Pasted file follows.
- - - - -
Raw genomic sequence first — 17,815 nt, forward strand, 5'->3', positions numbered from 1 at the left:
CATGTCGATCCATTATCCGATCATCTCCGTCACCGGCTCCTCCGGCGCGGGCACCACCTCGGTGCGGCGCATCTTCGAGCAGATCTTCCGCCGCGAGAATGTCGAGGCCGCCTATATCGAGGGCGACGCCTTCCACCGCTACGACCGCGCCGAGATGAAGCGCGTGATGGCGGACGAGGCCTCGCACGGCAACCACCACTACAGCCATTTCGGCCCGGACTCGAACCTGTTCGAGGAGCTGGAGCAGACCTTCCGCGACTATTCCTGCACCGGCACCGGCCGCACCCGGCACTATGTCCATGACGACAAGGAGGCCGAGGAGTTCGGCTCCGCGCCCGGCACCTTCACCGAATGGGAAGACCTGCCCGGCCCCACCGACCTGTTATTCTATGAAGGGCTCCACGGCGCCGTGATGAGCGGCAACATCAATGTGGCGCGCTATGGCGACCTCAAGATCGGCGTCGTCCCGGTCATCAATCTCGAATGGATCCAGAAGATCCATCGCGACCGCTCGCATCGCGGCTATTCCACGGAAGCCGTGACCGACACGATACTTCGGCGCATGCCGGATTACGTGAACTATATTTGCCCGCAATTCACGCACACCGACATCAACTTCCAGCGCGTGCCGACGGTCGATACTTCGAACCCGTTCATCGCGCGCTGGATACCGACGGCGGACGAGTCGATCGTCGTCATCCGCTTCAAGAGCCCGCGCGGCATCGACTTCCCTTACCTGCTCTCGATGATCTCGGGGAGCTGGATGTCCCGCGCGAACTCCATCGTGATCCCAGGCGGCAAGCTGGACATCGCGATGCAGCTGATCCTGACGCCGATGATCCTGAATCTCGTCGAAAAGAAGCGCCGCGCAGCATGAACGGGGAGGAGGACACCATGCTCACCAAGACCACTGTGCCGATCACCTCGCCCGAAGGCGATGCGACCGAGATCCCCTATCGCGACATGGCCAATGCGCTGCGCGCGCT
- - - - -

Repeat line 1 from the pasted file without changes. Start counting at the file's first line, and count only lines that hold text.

Raw genomic sequence first — 17,815 nt, forward strand, 5'->3', positions numbered from 1 at the left: